Dexter 6.6 Recap: Just Let Go
“Just let Go”
Dexter is about to be led to Professor Gellar, when he receives the news of Brother Sam’s shooting. Rushing to the crime scene, Dexter misses the Doomsday killers picking out an outfit for their captive “Whore of Babylon.” At the garage Dexter recreates Sam’s shooting using the blood as his guide. Watching him work Masuka’s new intern gets a nerd crush on Dexter “He’s a rock star.” Dexter, and the police assume, that the shooter was Leo, the man Dex beat with a bat in episode 2. Finding the bat in Sam’s office, Dex scrapes blood off the bat and begins his hunt. In the meantime Sam hovers close to death in a coma.
Deb decides to throw herself a house warming party. As Professor Porter becomes more important to the “Doomsday Killer” Quinn is desperate to hide the fact he slept with her. By playing the “partner card” he puts Batista in the uncomfortable position of lying to Deb. When Porter is interviewed at the station, the tryst comes to light and jeopardizes the investigation. Under pressure to close the case, Deb is furious at Quinn’s lack of judgment. Quinn assumes its jealousy on her part.
At a vigil for Sam Dexter implores, the recently baptized, Nick to tell him where Leo lives. Sam’s dog, who witnessed the shooting, stay by Nick’s side, barking at nearly everyone else. Dexter wrestles with the emotions Sam’s shooting has inspired in him. “Who is he to me?” he asks Harry, the symbol of his conscious. “A fellow traveler” is the answer. Sam is a reformed murderer, something Dexter could never be.
Detective Mike Anderson uses some Chicago style police work to track down Leo before Dexter can. Dex watches helplessly as Leo goes down in a hail of police bullets. Inside his home, a murder weapon isn’t found but a dvd of the shooting from the garage surveillance is. The cops believe they got Sam’s shooter but Dexter thinks different. Watching the footage of Sam’s shooting, Dex notices the dog isn’t barking at the shooter and deduces it was Nick (as did I last week). Pulling the bullet Nick shot at Sam in episode 2 out of a wall, Dexter confirms a match with ballistics.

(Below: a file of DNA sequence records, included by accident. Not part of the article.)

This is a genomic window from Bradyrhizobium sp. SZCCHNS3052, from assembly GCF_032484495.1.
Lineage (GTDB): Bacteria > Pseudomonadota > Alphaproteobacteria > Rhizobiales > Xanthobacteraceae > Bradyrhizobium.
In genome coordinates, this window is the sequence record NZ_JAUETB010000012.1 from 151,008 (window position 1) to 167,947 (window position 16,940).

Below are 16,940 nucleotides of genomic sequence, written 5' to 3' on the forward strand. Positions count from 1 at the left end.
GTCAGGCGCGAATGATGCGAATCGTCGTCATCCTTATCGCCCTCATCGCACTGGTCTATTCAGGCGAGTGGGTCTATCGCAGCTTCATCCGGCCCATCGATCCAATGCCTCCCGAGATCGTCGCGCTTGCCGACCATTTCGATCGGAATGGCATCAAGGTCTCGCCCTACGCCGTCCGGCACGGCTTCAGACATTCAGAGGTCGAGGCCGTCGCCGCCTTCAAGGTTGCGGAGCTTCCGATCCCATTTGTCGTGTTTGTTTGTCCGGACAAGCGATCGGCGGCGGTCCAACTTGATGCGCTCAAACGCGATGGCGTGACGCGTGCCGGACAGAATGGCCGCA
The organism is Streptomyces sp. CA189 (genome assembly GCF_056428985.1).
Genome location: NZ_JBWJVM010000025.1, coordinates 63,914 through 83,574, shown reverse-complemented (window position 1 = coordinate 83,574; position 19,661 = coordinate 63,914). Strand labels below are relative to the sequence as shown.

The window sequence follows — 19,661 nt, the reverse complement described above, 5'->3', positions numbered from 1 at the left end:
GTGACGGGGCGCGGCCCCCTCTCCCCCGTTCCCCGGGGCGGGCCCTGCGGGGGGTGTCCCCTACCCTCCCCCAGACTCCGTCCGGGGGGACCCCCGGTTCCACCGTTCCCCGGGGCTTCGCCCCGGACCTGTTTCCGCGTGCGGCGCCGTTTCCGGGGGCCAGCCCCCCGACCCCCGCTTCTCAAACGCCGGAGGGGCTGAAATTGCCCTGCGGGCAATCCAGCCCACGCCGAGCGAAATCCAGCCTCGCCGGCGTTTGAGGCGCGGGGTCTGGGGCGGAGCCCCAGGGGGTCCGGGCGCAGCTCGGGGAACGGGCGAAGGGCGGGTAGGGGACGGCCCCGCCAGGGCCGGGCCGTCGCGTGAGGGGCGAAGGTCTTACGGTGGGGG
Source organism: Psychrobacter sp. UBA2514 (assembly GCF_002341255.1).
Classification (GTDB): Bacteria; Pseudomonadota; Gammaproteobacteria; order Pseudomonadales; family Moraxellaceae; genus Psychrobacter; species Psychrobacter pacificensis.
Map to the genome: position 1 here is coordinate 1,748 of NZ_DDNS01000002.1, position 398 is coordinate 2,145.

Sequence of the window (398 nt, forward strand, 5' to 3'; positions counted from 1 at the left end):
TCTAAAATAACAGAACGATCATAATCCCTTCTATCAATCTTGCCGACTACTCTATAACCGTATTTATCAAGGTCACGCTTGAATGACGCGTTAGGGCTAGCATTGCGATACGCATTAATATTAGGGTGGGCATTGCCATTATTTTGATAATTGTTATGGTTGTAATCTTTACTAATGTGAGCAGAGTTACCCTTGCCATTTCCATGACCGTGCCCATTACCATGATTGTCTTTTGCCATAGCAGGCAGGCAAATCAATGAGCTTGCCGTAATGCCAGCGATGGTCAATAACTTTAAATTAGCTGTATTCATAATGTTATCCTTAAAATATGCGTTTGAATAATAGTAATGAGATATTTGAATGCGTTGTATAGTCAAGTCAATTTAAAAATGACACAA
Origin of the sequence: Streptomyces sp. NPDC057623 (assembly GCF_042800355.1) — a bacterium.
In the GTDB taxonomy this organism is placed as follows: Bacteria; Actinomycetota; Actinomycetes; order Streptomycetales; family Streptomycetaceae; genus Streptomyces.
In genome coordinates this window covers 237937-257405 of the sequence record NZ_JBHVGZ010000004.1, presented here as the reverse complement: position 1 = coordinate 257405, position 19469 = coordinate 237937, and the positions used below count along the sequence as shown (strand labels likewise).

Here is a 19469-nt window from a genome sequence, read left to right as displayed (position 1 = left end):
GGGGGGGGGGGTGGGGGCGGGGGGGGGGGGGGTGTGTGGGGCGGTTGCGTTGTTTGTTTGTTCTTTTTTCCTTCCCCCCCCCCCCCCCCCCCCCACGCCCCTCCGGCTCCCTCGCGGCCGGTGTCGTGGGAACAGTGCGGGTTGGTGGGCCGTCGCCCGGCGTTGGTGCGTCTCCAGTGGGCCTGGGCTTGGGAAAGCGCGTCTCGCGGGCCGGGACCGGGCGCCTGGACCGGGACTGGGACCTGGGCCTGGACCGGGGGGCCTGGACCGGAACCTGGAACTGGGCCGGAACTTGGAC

When Sam comes out of coma he implores Dexter to forgive Nick and not take revenge. When Dexter admits to not knowing how to do that, Sam tells him “Just let go.” Shortly after Sam dies. Dexter intercepts Nick as he approaches the hospital and whisks him away for a “talk.”
A very drunken Quinn crashes Deb’s house warming party and acts like the king of all dick heads. After suggesting he could make a baby with Jaime’s butt, her brother, his partner, Batista clocks him one. Lying on the floor, a sloppy beaten Quinn asks Deb if she ever really loved him. The party ends with a solitary Deb wondering where her brother is.
At their celestial evil hideout, Travis is expected to brand their captive with a hot iron on her face. Unable to go through with the gruesome act he sets her free at the beach.
Returning to the beach Nick was baptized at, he and Dexter go for a stroll. Attempting to honor his friends wishes Dexter let’s Nick know Sam forgave him before he died. Cackling with the joy of a gang-banger who just got away with murder, Nick proclaims to Dexter he killed Sam and “nobody can do anything about it.” And with that Dexter “let’s go” but not in the way Sam intended. He drags Nick into the very waters he was baptized in and strangles him to death, proclaiming to himself “There’s no light in you…there’s no light in me.” Returning to the shore, Dex is met not by Harry, but the new image of his conscious, his serial killer brother. When asked if he missed him, Dexter replies with a deathly grin.
On the Table.
In literature water is often used to represent the flow of human experiences and rebirth. Both Travis and Dexter used water-based locations to make big decisions this episode. Travis moved away from the ideology of his hero Professor Gellar and embraced the hope his sister represents. Dexter however embraced the darkness within him and rejected the salvation Sam represented. This was expertly illustrated by replacing his father as the symbol of his consciousness. And replacing it with his brother, an unrepentant killer.
There were clues that Dexter’s brother would become important this season, I’m happy to see this internal conflict between Dexter’s humanity and his dark passenger. Deb’s character is maturing and growing nicely into an authority figure. The conflict between our Doomsday killers is an interesting twist to the “big bad” formula. The Batista Quinn odd couple partnership is fascinating for the macho car wreck it is. The Masuka intern sub plot is an ever-morphing snake of story that I can’t predict where it’s going but I have faith. This season has proved there is still life in the show after a disastrous season 5 (you know it’s true).
An excellent episode, probably the best we’ve seen from this writing team in years. I’m a very happy Dexter fan.